Now that the smoke has cleared at the Oscars and Argo, Daniel Day-Lewis, Jennifer Lawrence, Christoph Waltz, Anne Hathaway, and Ang Lee have all taken home their trophies for the major awards, it’s natural not to want to let the moment end. But except for Argo, none of the winning movies are out on VOD yet, so if you need a little more J-Law or A-Hath or, uh, D.D.-Lew? D-Day-Lew? (not every name really works for that), we’ve assembled some of the best past work by the 2013 Oscar winners, all available to watch instantly at Blockbuster On Demand!
Daniel Day Lewis, Best Actor for Lincoln
We don’t know about you but we were struck during DDL’s unprecedented third Best Actor acceptance speech by what a diminutive, unassuming, small-voiced, slightly effeminate fellow he is, in stark contrast to his other two Oscar-winning performances: in My Left Foot, where he played a sclerotic poet either drinking, verbally abusing someone, or convulsing (usually more than one at a time); and even more so, in There Will Be Blood, where he played deep-voiced, imposing, intimidating oil baron Daniel Plainview. Has anyone else ever actually been able to make their eyes gleam with evil? DDL does it here, and it’s the most impressive transformation into a character we can think of.
Jennifer Lawrence, Best Actress for Silver Linings Playbook
Could this gal have stolen America’s heart any more decisively than she did Sunday night? Did you see her meet Jack Nicholson? Is there anyone not on board with Jennifer Lawrence right now? Her performance in Silver Linings Playbook was great: manic and charming at the same time (not an easy combination to pull off), so if you’re hankering for more, her Oscar-nominated turn in Winter’s Bone as a young girl taking care of her siblings and mentally ill mother in dirt-poor Missouri meth country should get you over the hump. It’s a very different performance from Silver Linings, but then that’s why they hand out trophies for this kind of thing. Likewise, Lawrence provided a welcome shot of both pathos and charisma in the role of shapeshifting alien Mystique in X-Men: First Class.
Anne Hathaway, Best Supporting Actress for Les Miserables
In the whole field of Oscar nominees, the easiest one to bet money on to win was Anne Hathaway for her role in Les Mis. It’s hard to find anything as intense or as soul-baring as that in her previous work — or anyone’s, for that matter — but to show how much range she has, don’t forget she was a shining bright spot in The Dark Knight Rises, the super intense, perhaps too grim capper to Christopher Nolan’s Batman trilogy. And for a third totally different tone, check her out in The Devil Wears Prada, which could have been a very by-the-numbers “ingenue in the big city” but is elevated with strong turns by Hathaway, Emily Blunt, Stanley Tucci, and of course Meryl Streep, nominated for her 83rd Oscar as Vogue editor Anna Wintour. We mean, “Runway” editor “Miranda Priestly.”
Ang Lee, Best Director for Life of Pi
It’s hard to imagine a bigger filmmaking challenge than to set an entire movie in a rowboat on the ocean with a young boy and a tiger as your only characters, but Ang Lee not only pulled it off, Life of Pi was nominated for Best Picture and 11 other Oscars, winning four. Ang Lee has had a very diverse career from Crouching Tiger, Hidden Dragon to Hulk to Taking Woodstock, but for me his best movie is The Ice Storm, a suburban drama set over Thanksgiving 1973, as both adult and adolescent characters struggle to break out of ennui, boredom, and well-worn roles through drink, drugs, sex, and of course, putting all their car keys in a bowl. Lee also won a Best Director for 2005′s Brokeback Mountain, the poignant story of a love more forbidden than most in 1960s Wyoming, starring Heath Ledger, Jake Gyllenhaal, Anne Hathaway, and Michelle Williams.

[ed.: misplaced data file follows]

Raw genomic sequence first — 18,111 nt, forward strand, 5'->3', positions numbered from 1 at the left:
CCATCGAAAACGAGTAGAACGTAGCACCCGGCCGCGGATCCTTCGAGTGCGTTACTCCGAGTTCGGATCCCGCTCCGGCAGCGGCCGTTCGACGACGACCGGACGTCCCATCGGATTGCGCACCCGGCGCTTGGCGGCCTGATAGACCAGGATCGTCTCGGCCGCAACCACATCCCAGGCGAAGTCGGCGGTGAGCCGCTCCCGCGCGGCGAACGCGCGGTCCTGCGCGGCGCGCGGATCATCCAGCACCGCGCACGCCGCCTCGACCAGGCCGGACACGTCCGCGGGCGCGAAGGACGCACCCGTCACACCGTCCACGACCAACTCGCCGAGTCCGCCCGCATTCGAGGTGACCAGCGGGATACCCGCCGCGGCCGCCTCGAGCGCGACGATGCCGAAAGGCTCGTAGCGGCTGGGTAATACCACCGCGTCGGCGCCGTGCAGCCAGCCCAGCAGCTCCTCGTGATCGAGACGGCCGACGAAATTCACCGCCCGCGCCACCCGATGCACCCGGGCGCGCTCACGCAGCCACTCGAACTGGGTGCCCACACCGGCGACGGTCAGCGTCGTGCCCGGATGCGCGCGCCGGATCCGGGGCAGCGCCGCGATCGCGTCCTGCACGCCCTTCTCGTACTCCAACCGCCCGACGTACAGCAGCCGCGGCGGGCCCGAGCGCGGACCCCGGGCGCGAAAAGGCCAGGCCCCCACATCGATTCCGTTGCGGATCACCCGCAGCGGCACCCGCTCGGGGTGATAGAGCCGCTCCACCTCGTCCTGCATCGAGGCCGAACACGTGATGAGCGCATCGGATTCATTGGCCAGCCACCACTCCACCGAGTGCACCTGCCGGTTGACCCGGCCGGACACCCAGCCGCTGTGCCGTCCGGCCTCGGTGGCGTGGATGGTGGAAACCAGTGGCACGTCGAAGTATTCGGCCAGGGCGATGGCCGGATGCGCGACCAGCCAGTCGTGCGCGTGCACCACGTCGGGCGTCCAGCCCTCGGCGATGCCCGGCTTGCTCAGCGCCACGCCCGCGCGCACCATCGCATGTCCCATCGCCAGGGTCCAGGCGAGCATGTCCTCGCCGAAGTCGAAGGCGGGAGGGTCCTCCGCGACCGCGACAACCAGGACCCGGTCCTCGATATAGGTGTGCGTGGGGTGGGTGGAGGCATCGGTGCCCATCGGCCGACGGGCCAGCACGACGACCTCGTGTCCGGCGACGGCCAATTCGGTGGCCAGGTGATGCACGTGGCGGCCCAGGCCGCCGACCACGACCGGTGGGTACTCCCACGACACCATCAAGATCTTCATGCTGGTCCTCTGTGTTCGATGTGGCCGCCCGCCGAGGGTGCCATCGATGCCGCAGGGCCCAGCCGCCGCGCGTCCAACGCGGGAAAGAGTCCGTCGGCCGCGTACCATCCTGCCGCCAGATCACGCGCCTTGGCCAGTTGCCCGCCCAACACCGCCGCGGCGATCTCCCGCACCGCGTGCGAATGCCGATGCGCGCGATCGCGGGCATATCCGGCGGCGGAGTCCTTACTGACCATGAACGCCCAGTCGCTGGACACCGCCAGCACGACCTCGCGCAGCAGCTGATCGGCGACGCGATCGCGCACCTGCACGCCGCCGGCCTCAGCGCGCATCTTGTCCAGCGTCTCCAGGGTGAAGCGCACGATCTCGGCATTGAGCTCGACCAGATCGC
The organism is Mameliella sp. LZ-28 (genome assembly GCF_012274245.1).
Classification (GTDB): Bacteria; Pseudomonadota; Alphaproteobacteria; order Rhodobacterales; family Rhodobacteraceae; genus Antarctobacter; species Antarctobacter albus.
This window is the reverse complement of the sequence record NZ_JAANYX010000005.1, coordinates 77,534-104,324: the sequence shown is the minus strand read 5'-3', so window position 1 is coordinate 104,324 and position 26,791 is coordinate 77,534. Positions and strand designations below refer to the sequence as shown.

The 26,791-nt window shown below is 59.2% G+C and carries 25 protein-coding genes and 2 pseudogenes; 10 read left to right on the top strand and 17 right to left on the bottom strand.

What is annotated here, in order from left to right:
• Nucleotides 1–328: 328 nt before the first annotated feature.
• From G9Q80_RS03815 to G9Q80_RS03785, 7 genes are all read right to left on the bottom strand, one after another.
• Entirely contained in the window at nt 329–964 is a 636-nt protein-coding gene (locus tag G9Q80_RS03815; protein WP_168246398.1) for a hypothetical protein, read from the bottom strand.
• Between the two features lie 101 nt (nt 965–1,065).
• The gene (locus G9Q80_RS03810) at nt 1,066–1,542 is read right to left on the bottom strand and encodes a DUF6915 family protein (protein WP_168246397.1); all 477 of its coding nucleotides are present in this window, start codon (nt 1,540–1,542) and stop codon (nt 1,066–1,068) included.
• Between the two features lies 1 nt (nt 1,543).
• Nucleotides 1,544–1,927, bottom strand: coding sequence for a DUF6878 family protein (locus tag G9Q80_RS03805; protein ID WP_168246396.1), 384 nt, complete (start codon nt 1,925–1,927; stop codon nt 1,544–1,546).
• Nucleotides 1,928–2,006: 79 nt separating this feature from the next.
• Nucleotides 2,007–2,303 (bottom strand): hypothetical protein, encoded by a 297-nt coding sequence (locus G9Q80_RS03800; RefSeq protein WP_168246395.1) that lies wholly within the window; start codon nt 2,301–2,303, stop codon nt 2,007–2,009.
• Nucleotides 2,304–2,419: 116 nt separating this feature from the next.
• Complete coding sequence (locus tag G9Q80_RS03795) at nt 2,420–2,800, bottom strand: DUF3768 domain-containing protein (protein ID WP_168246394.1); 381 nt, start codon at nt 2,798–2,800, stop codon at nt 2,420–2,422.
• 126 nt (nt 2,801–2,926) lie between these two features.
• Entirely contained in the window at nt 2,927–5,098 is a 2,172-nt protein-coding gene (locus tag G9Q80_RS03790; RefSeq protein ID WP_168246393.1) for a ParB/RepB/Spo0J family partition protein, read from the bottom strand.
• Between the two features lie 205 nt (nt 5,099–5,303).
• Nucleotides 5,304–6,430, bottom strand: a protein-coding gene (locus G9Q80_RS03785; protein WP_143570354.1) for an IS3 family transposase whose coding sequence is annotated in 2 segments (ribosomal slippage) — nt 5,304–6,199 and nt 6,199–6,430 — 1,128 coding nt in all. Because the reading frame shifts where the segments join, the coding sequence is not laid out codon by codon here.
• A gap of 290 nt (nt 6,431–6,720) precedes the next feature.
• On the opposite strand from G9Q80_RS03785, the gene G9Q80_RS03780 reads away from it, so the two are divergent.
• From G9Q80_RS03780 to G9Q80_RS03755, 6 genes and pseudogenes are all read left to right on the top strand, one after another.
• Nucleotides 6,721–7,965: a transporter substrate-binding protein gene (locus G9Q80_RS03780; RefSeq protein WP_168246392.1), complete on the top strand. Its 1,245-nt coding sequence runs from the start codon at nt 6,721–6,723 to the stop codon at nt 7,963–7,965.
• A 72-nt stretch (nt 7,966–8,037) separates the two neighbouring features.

Quentin Tarantino, Best Original Screenplay for Django Unchained
Whatever else you want to say about Quentin Tarantino, give him this: the man can spin a good yarn. Over the last 20 years he’s written quite a few great screenplays, and Django was certainly no exception, but his best films were both from very early on: True Romance, his first produced script, was directed by Tony Scott and was as clear a mission statement as any artist could ever hope for. The off-topic conversational dialogue, the wall-to-wall pop culture references, the over-the-top violence, the matter-of-fact drug use… it’s all there. And, Tarantino’s directorial debut, Reservoir Dogs, may be his tightest script of all: the aftermath of a jewel heist gone wrong turns into a circular firing squad as the crooks try and figure out which of them tipped off the cops.
Ben Affleck, producer, director, and star of Best Picture winner Argo
The win for Argo, the snubs for Actor and Director notwithstanding, was Affleck’s second Oscar. The first was for co-writing the screenplay for Good Will Hunting, a surprisingly assured debut script about a math whiz with a troubled background. Then there was about 10 years of increasingly not so good movies, and then Affleck re-emerged in 2007 as the director of Gone Baby Gone, a tight kidnapping thriller starring Ben’s brother Casey (whom many consider to be a better actor than his big brother) and drawing on Affleck’s love of his hometown to make Boston a character in the movie. Affleck’s second feature as director, The Town, he took the lead role for himself, and although I didn’t like the movie quite as much as Gone Baby Gone it was nominated for Best Picture, which set the stage for Sunday’s Argo triumph. I’m happy for Mr. Affleck and I wish him continued success, but let us never forget: Gigli happened.